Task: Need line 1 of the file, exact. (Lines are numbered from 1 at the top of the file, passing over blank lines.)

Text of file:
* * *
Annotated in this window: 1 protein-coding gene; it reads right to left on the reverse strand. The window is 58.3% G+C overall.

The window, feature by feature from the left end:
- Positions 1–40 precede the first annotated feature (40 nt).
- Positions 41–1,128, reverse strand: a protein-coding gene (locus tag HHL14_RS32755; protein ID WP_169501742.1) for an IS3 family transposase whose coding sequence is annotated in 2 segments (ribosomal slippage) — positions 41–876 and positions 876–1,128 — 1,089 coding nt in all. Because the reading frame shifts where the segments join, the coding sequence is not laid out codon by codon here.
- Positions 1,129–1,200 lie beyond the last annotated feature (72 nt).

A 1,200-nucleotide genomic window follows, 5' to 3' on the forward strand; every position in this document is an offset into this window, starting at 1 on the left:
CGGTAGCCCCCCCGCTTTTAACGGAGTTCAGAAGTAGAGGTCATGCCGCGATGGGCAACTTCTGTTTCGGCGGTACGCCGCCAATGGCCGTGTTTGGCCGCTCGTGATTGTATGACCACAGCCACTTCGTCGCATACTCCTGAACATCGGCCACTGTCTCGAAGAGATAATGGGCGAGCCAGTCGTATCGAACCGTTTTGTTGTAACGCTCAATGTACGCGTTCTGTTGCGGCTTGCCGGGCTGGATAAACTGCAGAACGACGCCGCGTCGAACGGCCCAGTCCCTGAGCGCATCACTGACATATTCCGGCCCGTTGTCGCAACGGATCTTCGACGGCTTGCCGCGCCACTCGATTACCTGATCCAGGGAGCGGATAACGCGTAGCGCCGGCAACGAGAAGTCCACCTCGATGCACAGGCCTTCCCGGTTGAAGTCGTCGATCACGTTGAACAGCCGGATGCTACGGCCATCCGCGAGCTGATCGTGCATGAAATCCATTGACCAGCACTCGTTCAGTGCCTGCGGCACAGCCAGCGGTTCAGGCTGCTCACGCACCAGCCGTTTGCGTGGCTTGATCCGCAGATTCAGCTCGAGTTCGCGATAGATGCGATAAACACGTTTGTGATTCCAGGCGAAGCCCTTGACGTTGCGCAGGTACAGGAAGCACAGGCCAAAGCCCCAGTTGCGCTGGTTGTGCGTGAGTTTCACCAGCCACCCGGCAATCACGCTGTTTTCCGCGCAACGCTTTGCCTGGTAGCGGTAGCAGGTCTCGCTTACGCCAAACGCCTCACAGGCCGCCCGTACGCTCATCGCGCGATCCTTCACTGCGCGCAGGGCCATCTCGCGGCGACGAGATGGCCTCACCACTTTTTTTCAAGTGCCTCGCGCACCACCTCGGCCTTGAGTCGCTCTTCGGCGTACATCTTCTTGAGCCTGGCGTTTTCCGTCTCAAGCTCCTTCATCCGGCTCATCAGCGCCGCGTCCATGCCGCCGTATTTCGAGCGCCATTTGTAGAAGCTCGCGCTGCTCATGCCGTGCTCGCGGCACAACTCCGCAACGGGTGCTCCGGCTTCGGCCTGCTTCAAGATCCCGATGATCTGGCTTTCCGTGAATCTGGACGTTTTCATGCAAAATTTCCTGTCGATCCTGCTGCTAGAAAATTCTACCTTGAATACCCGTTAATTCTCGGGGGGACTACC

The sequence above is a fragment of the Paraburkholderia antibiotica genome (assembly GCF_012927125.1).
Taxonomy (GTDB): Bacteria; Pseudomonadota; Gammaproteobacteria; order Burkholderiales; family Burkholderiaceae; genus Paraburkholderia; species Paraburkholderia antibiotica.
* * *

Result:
Annotated in this window: 1 protein-coding gene; it reads right to left on the reverse strand. The window is 58.3% G+C overall.